Well, it looks as though Illinois writer Jean Thompson, with her recent collection "Do Not Deny Me," has middle-class Midwestern life pretty well covered for the year. Now here's Bonnie Jo Campbell in "American Salvage" taking on the question of life among Michigan working-class folks, and making stories that dig deep and somehow soar at the same time.
She sets most of her stories in a small Michigan town that has been saturated with methamphetamine, a place suffering the torpors of a declining Rust Belt economy and all of the usual small-town modern times pains -- loss of love, splintered families, despair about the future -- as well. Even the happy families, such as that of Jerry and his wife, Natalie, must fight off assaults from invading nature, from ermine to bees to snakes. Jerry can't sleep because of a hole in the baseboard of their bedroom, fearing that anything "could move into that empty space and lurk there, a bat or a squirrel or bugs or some awful art of himself, maybe."
That worry turns out to be in many of the other stories, except it's people from town, the neighbors, who assault one another. In the story "King Cole's American Salvage," from which Campbell takes the title for the collection, an ex-con named William Slocum Jr. robs an auto salvage yard owner, beating him nearly to death, all so he can buy his beloved girlfriend Wanda some methamphetamine "to keep herself going since she had lost her job" and help her pay her mortgage. He beats the salvage yard man so badly with a length of galvanized pipe that the victim's blood spills over the money Slocum finds in his pockets.
In one of the most chilling passages in recent fiction -- all the more so because of the matter-of-fact way the writer presents it -- Slocum presents his girl with the cash. " 'Here's your house payment, babe.' 'Look at you,' she said, but she was looking at the money. With two fingers she lifted a 50-dollar bill from the stack and held it away from herself. 'Willie, this money's covered with blood.' 'Sorry about that.' Slocum looked at his hands, which were also covered with blood. 'We can wash it in the sink,' Wanda said."
Alas, what these people do to one another can't be washed away or erased. Even the children suffer from a deadening of expectations, as we hear when a schoolgirl, run over by a man racing along the road on a foggy morning, lies waiting for help, considers the miseries of what may come in her life. "What if the future were camouflage and gray and sour, phlegm and dirty snow, wounds and scars and boys killing helpless pond creatures?"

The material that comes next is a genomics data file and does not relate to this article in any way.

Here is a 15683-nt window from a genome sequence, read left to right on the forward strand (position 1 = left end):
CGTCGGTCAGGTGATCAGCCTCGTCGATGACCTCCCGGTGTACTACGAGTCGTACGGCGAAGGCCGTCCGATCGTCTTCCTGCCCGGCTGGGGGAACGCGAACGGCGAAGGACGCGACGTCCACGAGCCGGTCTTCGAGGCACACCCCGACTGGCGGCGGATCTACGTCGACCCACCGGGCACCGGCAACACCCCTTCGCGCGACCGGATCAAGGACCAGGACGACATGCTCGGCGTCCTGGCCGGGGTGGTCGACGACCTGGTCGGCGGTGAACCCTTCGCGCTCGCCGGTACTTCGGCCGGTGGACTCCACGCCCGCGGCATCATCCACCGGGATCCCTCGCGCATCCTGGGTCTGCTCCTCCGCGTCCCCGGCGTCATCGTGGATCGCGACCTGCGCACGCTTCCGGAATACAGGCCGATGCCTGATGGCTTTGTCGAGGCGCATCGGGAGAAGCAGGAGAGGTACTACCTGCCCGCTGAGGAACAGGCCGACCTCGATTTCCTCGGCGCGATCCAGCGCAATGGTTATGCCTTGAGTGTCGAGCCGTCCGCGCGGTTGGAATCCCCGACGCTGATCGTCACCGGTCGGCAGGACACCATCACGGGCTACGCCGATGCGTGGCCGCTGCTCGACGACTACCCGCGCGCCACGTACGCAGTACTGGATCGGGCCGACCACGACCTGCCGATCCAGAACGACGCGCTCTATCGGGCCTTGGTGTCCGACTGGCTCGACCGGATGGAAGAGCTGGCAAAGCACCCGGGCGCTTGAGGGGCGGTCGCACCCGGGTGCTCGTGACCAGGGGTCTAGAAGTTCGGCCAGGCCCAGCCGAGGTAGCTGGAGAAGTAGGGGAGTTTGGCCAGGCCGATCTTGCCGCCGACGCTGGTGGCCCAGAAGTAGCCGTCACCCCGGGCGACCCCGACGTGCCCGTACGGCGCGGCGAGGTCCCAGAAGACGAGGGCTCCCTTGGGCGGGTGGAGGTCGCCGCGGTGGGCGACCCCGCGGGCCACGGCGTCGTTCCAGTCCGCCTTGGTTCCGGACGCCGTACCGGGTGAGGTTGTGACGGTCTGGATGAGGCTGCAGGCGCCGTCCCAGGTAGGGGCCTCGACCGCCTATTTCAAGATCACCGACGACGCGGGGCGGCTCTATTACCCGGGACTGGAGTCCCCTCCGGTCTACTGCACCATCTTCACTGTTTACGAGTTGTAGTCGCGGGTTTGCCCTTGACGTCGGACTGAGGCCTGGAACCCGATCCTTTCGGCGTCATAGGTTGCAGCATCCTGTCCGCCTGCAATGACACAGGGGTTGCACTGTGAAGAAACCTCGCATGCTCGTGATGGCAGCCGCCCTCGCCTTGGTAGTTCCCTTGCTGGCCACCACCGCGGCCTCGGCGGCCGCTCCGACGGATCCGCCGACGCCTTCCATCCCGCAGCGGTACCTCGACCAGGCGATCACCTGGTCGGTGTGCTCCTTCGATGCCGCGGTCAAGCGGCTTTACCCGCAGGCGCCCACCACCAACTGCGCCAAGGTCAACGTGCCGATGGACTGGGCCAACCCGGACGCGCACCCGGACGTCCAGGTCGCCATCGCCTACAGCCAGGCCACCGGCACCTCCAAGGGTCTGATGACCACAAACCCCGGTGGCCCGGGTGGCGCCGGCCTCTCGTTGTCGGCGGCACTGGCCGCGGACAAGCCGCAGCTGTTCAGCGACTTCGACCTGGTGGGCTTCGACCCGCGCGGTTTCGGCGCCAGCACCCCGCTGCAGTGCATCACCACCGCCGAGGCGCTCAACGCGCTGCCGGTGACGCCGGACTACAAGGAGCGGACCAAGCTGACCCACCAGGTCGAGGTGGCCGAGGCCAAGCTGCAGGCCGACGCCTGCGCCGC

Humor is a toothless meth addict, joking with her earnest ex-husband that she has committed incest with her former stepson. And though the future envisioned by the most level-headed adults, as in the mind of Doug, the victim of an accident, takes on a certain lyrical force, it remains bleak nonetheless: "The universe seemed darker than he'd realized, and larger, which made each thing in it, including him, smaller. Years ago, smart-aleck schoolboys like him ... should have learned more than their grammar and arithmetic. Why hadn't they learned the way bodies could break and how slow and difficult it was to heal?"
In these stories about cold, lonely, meth-drenched, working-class Michigan life, there's a certain beauty reaching something like the sublimity of a D.H. Lawrence story. Few of the stories have endings that seem resolved. Because of their despairing feel, and their shape and form, they seem quite lifelike.
Alan Cheuse is an author, a writing teacher at George Mason University and a book commentator for NPR's "All Things Considered."
--Taken fro the Chicago Tribune
By Bonnie Jo Campbell
Wayne State University Press, $18.95, 171 pages
AMERICAN SALVAGE, Bonnie Jo Campbell's (1998 MFA) third book of fiction,
which has just gone into a third printing. Cheuse says many all good
things, compares Campbell to D.H. Lawrence, and refers to a particular
scene in the title story as "one of the most chilling passages in recent
fiction." AMERICAN SALVAGE was published by Wayne State University
Press as part of the Made in Michigan series.
One of the stories in the collection, "The Inventor, 1972,"
has won the 2009 Eudora Welty Prize from /Southern Review./
Campbell teaches at the Pacific University low residency MFA program in
Oregon, and currently she is is running around promoting AMERICAN
SALVAGE, so if you want her to come to her town, just contact her on
facebook or at her website: www.bonniejocampbell.com